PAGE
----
“Dracula Untold” Review

“Dracula Untold” represents the latest in a slew of Hollywood “reimagining’s,” attempts to reboot classic tales in a dark and gritty context. “Alice in Wonderland” is a product of this machine, an idea inserted into one end and a unimaginative, uninspired CGI-laden product spewed out the other; a neat, tidy film to be shoved in line with the dozens of other films set to release over the next decade. “Maleficent” is another prime example of Hollywood simply outsmarting itself, believing that it knows exactly what the people want, when they are, in fact, catering to an empty table.

It is curious then that “Dracula Untold” should receive similar treatment when it is an inherently dark and gritty story to begin with. The Bram Stoker creation was introduced in the eponymous novel published in 1897, but it wasn’t until the 1931 film adaptation featuring the now legendary portrayal by Bela Lugosi that Dracula became truly popular. Vampires have since saturated pop culture, a pale, gaunt count pining away in his castle replaced with pale, angst-ridden teenagers moping about their suburban homes.

The Dracula of “Dracula Untold,” though, bears little resemblance to his classic image. If anything, this Dracula is most reminiscent of the character from the prologue of Francis Ford Coppola’s 1992 version of the story: a fierce, wild-haired warrior fighting for the fate of the woman he loves. Where that movie succeeds, this one fails.

It is perhaps unfair that “Dracula Untold” should be compared to any film, as it deserves to be judged on its own merits, as all films do. However, to take a name so indelible, so ingrained in the collective consciousness as Dracula, a character aped by kids of all ages every Halloween without even having seen the movie or read the book, knowing only the slick black hair, flowing cape, blood dripping from glistening fangs, and take as many liberties as this movie does and not expect the inevitable comparisons is foolish, as unfortunate as it may be.

The most blatant issue with “Dracula Untold” is it’s total lack of inspiration; five minutes into the film, one understands just how much a product this is rather than art created by an artist. It takes a concept steeped in Gothic tradition, a story just asking for lavish sets, indulgent set pieces; the simple image of a large, gloomy castle high upon a hill is inspiring enough. All of this potential has been replaced with CGI, which, while looking adequate and serving its purpose well enough, is simply lazy filmmaking, motivated only by the price of admission a few thousand times over. The mythos of Dracula is absent, anything meaningful replaced by epic battle sequences, slow motion effects, the chance to see Dracula evaporate into an army of bats and swoop down upon his enemies.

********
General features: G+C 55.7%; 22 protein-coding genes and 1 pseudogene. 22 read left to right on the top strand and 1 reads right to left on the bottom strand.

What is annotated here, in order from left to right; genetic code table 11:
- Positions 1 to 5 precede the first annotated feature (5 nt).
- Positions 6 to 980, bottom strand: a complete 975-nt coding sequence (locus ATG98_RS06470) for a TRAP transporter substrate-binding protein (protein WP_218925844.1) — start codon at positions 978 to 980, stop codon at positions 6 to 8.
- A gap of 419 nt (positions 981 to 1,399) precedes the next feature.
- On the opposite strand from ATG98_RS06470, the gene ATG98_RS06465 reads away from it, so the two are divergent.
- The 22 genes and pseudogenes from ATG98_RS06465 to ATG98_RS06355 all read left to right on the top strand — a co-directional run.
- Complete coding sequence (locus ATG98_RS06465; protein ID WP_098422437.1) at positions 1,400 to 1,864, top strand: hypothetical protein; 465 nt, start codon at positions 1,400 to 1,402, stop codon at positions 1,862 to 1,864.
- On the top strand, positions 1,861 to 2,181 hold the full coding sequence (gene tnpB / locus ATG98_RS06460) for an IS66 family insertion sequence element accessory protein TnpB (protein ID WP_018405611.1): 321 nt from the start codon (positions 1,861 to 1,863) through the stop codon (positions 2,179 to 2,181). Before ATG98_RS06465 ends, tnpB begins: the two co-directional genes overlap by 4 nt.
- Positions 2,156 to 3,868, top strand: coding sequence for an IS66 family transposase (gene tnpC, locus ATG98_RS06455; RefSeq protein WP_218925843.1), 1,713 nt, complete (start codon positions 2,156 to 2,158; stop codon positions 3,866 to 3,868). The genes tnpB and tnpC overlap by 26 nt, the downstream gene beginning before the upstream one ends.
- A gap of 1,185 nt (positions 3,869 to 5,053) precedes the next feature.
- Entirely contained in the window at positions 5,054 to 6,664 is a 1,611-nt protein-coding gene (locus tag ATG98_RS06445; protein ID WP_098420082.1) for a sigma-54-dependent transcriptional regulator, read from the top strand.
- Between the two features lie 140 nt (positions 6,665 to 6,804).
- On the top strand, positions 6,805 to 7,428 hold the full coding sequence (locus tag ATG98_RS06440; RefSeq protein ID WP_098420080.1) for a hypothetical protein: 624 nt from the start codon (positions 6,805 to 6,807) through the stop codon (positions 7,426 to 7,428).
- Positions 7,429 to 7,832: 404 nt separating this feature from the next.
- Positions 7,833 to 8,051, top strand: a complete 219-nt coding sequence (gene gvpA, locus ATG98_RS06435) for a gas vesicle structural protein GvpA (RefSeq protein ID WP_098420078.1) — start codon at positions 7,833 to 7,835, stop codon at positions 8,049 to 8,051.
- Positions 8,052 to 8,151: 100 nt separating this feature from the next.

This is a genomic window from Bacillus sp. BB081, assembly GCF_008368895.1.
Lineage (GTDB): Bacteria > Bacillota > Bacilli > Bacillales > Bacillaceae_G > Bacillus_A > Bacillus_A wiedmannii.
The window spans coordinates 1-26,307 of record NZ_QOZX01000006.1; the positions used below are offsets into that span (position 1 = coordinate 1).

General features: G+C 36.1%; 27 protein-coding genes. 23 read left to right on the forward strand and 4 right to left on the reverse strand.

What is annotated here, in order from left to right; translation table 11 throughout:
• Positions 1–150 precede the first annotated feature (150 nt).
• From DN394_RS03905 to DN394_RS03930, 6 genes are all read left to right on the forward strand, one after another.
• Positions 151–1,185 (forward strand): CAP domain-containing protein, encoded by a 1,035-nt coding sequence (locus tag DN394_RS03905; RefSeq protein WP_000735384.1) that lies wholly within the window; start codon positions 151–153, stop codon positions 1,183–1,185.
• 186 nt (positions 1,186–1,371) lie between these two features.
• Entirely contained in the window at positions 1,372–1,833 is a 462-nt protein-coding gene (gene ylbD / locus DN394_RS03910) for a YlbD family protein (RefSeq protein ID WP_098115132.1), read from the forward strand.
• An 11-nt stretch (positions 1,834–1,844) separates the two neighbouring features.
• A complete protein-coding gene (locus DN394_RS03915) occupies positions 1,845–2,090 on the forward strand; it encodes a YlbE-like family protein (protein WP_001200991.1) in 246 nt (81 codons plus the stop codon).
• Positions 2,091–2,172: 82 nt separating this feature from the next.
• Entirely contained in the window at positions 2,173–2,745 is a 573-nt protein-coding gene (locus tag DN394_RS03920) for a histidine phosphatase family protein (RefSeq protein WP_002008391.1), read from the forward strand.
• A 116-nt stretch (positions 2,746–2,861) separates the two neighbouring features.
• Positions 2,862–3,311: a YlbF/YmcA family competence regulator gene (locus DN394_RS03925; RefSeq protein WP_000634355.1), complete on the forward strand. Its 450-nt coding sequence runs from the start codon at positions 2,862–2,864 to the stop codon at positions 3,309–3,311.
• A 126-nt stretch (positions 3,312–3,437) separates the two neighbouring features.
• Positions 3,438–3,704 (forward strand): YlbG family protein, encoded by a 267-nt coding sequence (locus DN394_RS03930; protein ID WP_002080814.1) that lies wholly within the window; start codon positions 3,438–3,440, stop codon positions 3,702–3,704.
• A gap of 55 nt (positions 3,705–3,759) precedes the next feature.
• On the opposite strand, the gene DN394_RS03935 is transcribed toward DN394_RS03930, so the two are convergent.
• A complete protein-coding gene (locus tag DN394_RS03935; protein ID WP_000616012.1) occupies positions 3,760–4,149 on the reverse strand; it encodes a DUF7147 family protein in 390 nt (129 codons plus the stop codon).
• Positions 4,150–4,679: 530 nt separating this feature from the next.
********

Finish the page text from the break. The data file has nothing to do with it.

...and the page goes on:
The prospect of such scenes would have been exhilarating had this film been released a few years ago. But now, coming at the tail end of the dark-and-gritty-reboot fad, it all seems so bland and unfamiliar that it fails to capture the audience’s attention. It’s gotten to the point that we watch rather than absorb. The cast is simply going through the motions, Luke Evans and Dominic Cooper lacking the talent to elevate the writing, a screenplay the baby of several authors, each with his own idea plugged in here and there, burnt-out fuses filling familiar sockets.

Normally this type of movie is referred to as a “popcorn flick,” entertainment one can watch while shoving food into his mouth, regarding what he’s seeing on the most superficial of levels. This movie, however, is the unfortunate exception to the rule. It is so late on arrival that it feels previously watched, a movie rediscovered rather than premiered. In the end it is harmless, I suppose, but that it little consolation. The greatest failure of “Dracula Untold” is not its complete lack of originality and style, but rather that it was made exactly as those behind it intended.


By Lucas Dispoto


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